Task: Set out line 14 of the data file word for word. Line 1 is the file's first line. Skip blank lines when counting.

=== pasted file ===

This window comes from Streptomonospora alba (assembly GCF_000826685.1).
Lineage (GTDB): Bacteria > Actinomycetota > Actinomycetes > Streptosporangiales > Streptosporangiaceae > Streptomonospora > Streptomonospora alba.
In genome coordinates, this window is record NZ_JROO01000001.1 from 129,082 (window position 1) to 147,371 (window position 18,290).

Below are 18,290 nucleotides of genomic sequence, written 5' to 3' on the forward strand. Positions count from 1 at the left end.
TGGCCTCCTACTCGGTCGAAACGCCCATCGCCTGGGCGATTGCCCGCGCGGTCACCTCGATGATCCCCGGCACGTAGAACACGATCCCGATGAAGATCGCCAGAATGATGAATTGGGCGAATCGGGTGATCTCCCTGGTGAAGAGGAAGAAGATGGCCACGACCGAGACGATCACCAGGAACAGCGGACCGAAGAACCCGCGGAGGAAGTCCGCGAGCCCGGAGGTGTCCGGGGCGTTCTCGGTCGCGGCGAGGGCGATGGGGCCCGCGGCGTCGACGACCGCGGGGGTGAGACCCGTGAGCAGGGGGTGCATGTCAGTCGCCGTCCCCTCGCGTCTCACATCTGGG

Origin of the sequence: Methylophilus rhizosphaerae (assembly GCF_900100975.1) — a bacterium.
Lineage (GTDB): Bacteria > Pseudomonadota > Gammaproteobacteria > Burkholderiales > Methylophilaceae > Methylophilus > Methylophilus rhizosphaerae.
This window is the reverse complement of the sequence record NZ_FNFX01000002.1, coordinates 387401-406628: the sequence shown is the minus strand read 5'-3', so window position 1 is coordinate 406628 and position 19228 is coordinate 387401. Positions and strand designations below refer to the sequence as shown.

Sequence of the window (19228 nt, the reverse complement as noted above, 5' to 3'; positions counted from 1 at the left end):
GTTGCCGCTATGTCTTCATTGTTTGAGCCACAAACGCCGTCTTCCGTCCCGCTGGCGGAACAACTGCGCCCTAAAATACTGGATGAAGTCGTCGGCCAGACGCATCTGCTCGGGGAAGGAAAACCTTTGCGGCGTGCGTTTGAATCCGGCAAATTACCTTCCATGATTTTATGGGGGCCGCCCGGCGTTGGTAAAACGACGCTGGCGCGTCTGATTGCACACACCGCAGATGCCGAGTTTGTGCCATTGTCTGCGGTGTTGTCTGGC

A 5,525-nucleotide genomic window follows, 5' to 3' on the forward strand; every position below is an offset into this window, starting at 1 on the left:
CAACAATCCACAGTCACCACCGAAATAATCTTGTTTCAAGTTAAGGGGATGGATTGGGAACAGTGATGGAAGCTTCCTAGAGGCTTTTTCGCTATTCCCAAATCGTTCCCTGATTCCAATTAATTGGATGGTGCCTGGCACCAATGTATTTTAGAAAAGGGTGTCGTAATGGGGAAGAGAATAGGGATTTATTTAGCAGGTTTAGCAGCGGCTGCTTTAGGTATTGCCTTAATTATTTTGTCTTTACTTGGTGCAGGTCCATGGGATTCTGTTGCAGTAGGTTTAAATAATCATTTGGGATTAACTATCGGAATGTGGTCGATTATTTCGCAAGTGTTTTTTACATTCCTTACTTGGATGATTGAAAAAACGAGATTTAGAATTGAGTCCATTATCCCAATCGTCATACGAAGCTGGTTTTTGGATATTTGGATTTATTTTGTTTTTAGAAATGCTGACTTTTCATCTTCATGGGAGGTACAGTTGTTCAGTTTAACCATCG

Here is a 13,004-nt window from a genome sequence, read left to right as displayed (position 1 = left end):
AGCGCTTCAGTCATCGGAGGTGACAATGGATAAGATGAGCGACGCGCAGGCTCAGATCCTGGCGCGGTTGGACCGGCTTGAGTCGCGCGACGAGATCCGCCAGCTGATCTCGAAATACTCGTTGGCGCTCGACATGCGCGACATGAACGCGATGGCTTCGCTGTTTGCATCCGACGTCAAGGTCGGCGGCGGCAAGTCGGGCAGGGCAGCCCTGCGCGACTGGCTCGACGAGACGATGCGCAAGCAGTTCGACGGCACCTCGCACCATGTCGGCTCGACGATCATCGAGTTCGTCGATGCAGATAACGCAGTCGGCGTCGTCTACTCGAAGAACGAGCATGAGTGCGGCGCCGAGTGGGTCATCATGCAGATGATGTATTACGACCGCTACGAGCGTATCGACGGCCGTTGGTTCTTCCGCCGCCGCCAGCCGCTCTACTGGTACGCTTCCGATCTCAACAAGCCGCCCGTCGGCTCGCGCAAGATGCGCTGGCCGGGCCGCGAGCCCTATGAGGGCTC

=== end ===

AGCGCTTCAGTCATCGGAGGTGACAATGGATAAGATGAGCGACGCGCAGGCTCAGATCCTGGCGCGGTTGGACCGGCTTGAGTCGCGCGACGAGATCCGCCAGCTGATCTCGAAATACTCGTTGGCGCTCGACATGCGCGACATGAACGCGATGGCTTCGCTGTTTGCATCCGACGTCAAGGTCGGCGGCGGCAAGTCGGGCAGGGCAGCCCTGCGCGACTGGCTCGACGAGACGATGCGCAAGCAGTTCGACGGCACCTCGCACCATGTCGGCTCGACGATCATCGAGTTCGTCGATGCAGATAACGCAGTCGGCGTCGTCTACTCGAAGAACGAGCATGAGTGCGGCGCCGAGTGGGTCATCATGCAGATGATGTATTACGACCGCTACGAGCGTATCGACGGCCGTTGGTTCTTCCGCCGCCGCCAGCCGCTCTACTGGTACGCTTCCGATCTCAACAAGCCGCCCGTCGGCTCGCGCAAGATGCGCTGGCCGGGCCGCGAGCCCTATGAGGGCTC